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The Netherlands does not yet have a government, but everyone knows that new elections would give power to Geert Wilders and the PVV




The Netherlands has been without any government for months now, but, so far, no solution is in sight. The Dutch system, which uses mediators to help coalition governments form in a country where seats are distributed proportionally, necessitates agreements between the various parties.

The issue is that the centrists, who until yesterday governed with the left, only raised issues, leading to the mediators being burned one after another. The PVV, the right-wing party of Geert Wilders, emerged victorious in the most recent election.

Government formation in the Netherlands is entering a new cycle with 2 new mediators. The House of Representatives, the Dutch parliament, has approved the choice of Elbert Dijkgraaf and Richard van Zwol. Geert Wilders, the winner of the parliamentary elections and the leader of the extreme right-wing PVV, appointed them.

Dijkgraaf is a former SGP (Reformed Political Party) member of parliament and professor of economics. Van Zwol is a former senior civil servant and now sits on the Council of State. He was previously chairman of the Scientific Institute for the CDA (Christian Democratic Appeal). He recently chaired a committee on migration, where he recommended the conclusion of multi-year agreements to limit migration.

With Dijkgraaf and Van Zwol, Wilders once again chooses informants from outside his party. They have to lead the substantive discussions among the 4 right-wing parties that are trying to form a government.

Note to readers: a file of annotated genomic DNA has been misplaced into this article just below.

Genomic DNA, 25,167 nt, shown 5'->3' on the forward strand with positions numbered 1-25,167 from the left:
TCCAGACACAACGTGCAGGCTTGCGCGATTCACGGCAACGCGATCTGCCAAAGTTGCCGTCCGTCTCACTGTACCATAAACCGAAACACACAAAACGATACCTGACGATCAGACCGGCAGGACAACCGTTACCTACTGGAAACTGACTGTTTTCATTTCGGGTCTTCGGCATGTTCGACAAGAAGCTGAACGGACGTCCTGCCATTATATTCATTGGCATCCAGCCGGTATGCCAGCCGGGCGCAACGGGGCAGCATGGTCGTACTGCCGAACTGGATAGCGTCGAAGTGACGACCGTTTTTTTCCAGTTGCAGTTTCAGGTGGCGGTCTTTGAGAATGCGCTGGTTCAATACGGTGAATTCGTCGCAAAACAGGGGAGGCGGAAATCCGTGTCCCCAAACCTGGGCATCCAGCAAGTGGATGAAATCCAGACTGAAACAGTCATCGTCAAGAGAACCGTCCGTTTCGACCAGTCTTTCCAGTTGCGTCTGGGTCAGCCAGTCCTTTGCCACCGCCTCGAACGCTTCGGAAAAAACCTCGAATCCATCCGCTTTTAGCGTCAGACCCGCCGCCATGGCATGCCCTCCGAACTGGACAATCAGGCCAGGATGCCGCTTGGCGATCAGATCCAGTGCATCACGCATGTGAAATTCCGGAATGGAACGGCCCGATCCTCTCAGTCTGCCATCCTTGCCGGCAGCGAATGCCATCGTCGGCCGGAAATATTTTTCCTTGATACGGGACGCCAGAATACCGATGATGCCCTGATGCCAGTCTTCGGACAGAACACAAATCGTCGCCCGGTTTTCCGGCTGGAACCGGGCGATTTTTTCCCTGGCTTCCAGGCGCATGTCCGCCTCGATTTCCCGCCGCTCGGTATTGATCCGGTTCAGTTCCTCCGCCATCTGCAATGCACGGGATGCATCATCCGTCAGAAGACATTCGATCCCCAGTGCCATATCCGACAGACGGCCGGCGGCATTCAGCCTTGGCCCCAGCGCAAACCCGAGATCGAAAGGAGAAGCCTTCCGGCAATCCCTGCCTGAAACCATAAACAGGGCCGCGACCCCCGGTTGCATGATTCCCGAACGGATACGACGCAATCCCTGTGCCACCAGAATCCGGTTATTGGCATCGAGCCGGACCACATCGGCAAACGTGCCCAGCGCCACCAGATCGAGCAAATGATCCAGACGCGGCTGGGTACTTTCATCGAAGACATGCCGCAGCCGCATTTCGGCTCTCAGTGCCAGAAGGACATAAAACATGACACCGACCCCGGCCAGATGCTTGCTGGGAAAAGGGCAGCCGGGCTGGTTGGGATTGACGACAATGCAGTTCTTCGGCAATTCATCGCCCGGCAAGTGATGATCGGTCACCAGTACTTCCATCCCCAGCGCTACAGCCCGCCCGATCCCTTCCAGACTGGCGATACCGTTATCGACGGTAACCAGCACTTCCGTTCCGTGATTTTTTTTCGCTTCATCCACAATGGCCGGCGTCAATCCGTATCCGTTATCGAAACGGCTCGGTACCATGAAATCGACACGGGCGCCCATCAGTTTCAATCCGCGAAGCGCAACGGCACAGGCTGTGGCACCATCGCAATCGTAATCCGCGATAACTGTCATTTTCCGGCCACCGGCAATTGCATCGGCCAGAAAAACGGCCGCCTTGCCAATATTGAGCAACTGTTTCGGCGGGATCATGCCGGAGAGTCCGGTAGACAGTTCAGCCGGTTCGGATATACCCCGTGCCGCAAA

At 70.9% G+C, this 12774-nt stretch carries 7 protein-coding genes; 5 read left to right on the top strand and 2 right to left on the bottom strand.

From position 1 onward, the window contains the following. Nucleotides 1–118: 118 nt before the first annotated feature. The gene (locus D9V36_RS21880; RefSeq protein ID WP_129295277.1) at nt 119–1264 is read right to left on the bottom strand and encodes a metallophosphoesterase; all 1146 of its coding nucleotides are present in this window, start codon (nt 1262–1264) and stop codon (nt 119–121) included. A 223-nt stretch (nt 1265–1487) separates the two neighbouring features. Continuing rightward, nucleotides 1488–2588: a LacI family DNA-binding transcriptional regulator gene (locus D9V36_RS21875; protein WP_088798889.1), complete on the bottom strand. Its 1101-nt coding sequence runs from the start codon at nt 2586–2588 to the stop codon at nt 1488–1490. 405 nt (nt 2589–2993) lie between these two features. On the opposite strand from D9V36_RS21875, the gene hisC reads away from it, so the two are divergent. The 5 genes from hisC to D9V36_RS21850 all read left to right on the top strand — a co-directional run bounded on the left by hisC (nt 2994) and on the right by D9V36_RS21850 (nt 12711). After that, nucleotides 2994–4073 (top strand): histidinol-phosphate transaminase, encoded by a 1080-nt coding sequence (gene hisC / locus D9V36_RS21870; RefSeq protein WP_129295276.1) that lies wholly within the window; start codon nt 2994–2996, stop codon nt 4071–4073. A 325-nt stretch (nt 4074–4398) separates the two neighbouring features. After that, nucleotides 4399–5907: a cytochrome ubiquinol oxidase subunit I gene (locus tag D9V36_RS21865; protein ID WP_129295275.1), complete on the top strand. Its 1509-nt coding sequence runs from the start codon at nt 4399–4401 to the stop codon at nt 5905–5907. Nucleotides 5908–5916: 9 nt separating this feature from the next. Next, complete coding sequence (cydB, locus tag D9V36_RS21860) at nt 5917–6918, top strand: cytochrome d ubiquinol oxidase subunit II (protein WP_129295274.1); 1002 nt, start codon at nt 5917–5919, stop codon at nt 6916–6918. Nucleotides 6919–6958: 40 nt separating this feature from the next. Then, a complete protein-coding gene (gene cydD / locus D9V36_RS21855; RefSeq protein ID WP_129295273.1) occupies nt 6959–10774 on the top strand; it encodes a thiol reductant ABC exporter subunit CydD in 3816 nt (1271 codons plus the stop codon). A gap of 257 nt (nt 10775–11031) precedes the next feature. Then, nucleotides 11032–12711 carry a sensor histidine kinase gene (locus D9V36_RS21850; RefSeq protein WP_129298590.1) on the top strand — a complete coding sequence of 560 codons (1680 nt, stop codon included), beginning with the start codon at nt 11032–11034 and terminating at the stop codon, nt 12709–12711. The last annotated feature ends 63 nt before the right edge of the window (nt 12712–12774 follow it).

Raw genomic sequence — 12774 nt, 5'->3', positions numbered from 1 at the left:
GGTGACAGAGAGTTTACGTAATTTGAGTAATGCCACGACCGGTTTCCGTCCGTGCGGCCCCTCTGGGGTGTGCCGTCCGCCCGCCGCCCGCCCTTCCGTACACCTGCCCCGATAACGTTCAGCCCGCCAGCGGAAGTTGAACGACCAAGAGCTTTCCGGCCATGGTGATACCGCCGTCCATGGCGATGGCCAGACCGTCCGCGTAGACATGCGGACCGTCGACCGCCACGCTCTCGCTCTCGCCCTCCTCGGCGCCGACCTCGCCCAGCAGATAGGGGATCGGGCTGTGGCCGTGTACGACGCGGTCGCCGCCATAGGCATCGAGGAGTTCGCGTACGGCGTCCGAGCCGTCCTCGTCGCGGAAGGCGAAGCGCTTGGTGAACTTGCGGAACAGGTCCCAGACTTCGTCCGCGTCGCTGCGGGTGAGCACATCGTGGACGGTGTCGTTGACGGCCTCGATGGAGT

This concerns these 4 parties:

  • Geert Wilders’ PVV (Party for Freedom) (D group in EU)
  • The VVD (People’s Party for Freedom and Democracy)  (Liberal) of Dilan Yeşilgöz.
  • The NSC (New Social Contract) (EPP) of Pieter Omtzigt
  • The BBB (Citizen Farmers Movement) of Caroline van der Plas.

“Program Cabinet”

Whistleblowers will have eight weeks to investigate the possibility of a so-called “program cabinet,” that is, based on things to be done and not on people. They need to find out exactly what it might be, who will be in it, and what the government’s program will be, because a program-based government must have a common program.

The proposal for a “program cabinet” is mentioned in the final report by Kim Putters, who has so far been the mediator. The House of Representatives has been debating his report, which was submitted last week, all day today.

Putters’ report then states that the 4 parties want to form a “program cabinet.” And that the 4 party leaders, including Geert Wilders, have declared their willingness not to be part of that cabinet but to remain in parliament. Half of the ministers and undersecretaries of state in the “program cabinet” are expected to come from outside politics.

But what exactly do the 4 parties mean by this separate construction of a “program cabinet”? This is what the opposition wanted to know from the party leaders. The description remains vague, says Jeroen Reygaert, who is in The Hague for VRT NWS.

“No matter who you ask the question to, you will always get a different answer,” he says. According to the future opposition, it is simply a majority coalition but with a different name. It would mean that there is a greater role for parliament and a limited role for the government program. How limited should the government program be? There is no consensus on that either.”

“Many questions have barely been answered, and this is to hide the fact that things are not going so well among the 4 parties,” Reygaert also says. “The opposition has also consistently pushed where it hurt.”

Only fear will help government formation

The government’s chances are boosted by a most powerful factor: fear of new elections Polls indicate that, if a vote were to be held, the PVV would strongly strengthen its positions while the NCS centrists would almost halve.

No one, therefore, other than Geert Wilders and his PVV, have any fears of facing new elections, and this, after a tough road, could help the formation of the new Dutch government. It would be yet another defeat for the left in Europe.


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